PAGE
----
The Family behind Chanel Fragrances
In order to create a fragrance, it is necessary to bring together a host of people from different backgrounds. However, few perfumers are experts in the entire production chain of their fragrances. Legendary Chanel House is part this small circle. Petals used for the fragrances of the French brand are harvested by hand, in order to create perfect and exceptional perfumes. 12 May roses are needed to make just one 30 ml bottle of the perfume!
In 1987, the idea was born to seal an exclusive partnership with the Mul, a family of farmers specialized in the production of jasmine for five generations. “During a time when the idea of maintaining a close connection with the flowers, protecting the land and supporting responsible agriculture wasn’t trendy at all. No one was doing it,” mentioned house perfumer for Chanel Olivier Polge.
This protected land has been offering the French house the necessary harvests to produce its fragrances; from jasmine, iris, and rose, to geranium and tuberose. This procedure has been adapted for over thirty five years now, helping to sustain the production of fragrant plants in the Grasse basin; where man and nature are harmoniously interconnected, and everything is done on a human scale.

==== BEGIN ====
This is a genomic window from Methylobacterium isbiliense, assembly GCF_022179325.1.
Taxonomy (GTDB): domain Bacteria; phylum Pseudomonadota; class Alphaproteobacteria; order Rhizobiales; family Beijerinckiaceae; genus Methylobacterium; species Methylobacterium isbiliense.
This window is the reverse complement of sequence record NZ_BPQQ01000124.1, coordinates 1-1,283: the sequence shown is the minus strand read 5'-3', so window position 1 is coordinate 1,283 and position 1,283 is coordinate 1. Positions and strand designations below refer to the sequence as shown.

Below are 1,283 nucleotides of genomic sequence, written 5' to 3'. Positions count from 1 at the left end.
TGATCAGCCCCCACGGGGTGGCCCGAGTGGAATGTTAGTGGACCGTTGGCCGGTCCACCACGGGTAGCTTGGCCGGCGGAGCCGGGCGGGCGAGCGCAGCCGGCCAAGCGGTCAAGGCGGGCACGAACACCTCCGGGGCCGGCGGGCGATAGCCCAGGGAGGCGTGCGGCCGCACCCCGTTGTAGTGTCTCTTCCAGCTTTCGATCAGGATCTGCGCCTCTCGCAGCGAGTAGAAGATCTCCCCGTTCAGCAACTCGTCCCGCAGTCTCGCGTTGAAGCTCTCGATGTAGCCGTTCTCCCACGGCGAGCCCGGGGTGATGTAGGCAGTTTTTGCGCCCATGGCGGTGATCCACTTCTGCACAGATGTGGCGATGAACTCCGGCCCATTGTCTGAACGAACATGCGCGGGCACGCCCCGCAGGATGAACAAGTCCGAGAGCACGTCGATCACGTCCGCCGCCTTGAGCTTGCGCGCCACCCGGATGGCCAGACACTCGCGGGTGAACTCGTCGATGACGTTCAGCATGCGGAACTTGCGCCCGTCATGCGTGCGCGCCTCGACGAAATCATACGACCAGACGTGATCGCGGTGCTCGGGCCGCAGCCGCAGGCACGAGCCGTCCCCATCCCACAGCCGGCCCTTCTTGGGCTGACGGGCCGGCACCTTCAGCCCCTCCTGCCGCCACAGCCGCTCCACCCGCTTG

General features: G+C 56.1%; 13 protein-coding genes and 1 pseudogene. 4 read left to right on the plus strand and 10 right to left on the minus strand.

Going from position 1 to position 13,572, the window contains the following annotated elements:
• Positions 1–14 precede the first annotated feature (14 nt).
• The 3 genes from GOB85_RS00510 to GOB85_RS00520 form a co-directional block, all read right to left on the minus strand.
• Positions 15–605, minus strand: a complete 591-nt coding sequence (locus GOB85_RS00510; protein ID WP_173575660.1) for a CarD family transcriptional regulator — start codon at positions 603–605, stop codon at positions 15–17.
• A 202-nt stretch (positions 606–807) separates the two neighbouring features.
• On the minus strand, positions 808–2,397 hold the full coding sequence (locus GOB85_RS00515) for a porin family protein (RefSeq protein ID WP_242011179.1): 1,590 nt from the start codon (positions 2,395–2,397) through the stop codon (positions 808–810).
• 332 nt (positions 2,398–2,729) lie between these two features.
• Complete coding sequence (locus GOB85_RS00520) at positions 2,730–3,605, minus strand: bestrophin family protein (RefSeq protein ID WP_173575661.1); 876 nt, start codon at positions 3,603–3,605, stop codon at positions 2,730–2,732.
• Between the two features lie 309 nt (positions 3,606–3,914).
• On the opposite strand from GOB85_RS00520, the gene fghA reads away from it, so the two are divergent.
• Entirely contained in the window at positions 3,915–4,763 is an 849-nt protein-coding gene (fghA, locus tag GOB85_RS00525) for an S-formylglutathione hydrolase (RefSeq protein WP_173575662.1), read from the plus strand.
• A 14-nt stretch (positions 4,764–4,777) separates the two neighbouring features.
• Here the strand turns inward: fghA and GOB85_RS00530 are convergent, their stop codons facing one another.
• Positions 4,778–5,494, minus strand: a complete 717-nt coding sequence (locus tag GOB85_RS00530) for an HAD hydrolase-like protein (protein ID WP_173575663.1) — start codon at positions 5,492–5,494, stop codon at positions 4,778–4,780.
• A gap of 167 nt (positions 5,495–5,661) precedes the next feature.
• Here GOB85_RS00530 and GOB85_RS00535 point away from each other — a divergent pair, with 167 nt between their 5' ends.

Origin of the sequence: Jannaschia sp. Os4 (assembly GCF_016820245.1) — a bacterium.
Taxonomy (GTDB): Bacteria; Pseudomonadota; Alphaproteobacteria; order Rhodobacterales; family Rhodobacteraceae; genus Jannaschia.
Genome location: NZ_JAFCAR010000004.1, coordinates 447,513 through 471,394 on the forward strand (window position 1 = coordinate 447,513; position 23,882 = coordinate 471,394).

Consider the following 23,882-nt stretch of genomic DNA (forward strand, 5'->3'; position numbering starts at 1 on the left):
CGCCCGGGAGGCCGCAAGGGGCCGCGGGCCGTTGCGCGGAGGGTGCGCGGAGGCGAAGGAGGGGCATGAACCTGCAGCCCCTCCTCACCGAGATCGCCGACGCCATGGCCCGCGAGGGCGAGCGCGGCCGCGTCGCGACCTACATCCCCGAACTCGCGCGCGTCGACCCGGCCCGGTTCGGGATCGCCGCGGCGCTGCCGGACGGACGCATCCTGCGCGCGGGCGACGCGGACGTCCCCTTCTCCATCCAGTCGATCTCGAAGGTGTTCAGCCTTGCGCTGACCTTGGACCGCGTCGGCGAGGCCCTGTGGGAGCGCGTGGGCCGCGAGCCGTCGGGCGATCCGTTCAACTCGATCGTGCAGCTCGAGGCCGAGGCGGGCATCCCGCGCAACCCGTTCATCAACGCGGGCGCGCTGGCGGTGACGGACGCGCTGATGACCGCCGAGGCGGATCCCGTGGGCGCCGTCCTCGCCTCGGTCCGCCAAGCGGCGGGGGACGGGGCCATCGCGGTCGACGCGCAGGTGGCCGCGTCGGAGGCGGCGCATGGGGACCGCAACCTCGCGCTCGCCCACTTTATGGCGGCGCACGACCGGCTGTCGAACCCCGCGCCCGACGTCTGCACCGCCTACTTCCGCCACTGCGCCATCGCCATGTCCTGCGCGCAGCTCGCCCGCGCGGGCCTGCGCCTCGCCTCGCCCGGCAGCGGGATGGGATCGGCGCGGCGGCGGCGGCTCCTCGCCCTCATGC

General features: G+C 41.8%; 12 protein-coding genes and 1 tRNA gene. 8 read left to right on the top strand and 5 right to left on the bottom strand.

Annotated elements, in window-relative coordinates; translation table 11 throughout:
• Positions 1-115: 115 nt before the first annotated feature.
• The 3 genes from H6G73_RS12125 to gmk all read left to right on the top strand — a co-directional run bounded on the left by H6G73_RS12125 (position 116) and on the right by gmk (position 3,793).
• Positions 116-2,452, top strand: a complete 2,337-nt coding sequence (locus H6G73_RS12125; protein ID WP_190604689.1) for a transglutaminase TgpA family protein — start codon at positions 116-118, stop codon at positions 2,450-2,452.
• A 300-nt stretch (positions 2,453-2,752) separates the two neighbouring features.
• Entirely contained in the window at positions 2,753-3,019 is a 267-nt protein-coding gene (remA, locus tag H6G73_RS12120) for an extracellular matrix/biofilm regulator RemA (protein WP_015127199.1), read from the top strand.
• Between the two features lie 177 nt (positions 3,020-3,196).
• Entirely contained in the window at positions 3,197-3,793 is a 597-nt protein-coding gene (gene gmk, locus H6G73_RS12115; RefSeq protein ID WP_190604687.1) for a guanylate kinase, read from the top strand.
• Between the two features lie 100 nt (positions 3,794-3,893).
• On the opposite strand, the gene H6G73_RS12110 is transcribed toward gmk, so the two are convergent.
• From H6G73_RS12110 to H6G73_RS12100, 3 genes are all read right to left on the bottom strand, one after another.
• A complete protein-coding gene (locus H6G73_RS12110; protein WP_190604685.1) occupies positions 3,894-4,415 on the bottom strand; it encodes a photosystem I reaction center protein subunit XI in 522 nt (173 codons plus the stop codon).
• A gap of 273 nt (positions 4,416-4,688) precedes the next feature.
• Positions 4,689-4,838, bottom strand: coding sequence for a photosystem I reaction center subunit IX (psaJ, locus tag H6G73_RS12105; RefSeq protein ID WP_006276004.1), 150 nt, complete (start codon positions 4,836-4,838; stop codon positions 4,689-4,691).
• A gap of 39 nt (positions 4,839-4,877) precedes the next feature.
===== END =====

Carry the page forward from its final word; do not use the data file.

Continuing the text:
Face of the iconic N°5 Fragrance and who is known for her support of environmental causes, Marion Cotillard wanted to visit the men and women who grow the flowers for the House throughout the year. She was curious about knowing how the legendary N°5 is made, so she walked through the fields to discover the procedure.
The May Rose
“Even if it is only a legend, I like to think that it was just here, near Grasse, where Gabrielle Chanel and Ernest Beaux met to invent this revolutionary fragrance. It is said that Mademoiselle Chanel asked: ‘What is the rarest, most precious flower for a fragrance?’ And that upon hearing Ernest Beaux’s reply, ‘Jasmine,’ she exclaimed: ‘Then add some more!’,” pointed out Chanel’s in-house perfumer-creator.
Olivier Polge was coincidentally born in the world’s perfume capital. In 2016, he created a new variation of the legendary N°5, composing N°5 L’EAU, an extremely light fragrance that remains surprisingly faithful to the original.
While strolling through the fields of Centifolia roses, also called May roses, Marion Cotillard was asking questions of everyone she was meeting. “It fascinates me to hear about the experiences of the people who work here, to learn more about their careers,” she declared.
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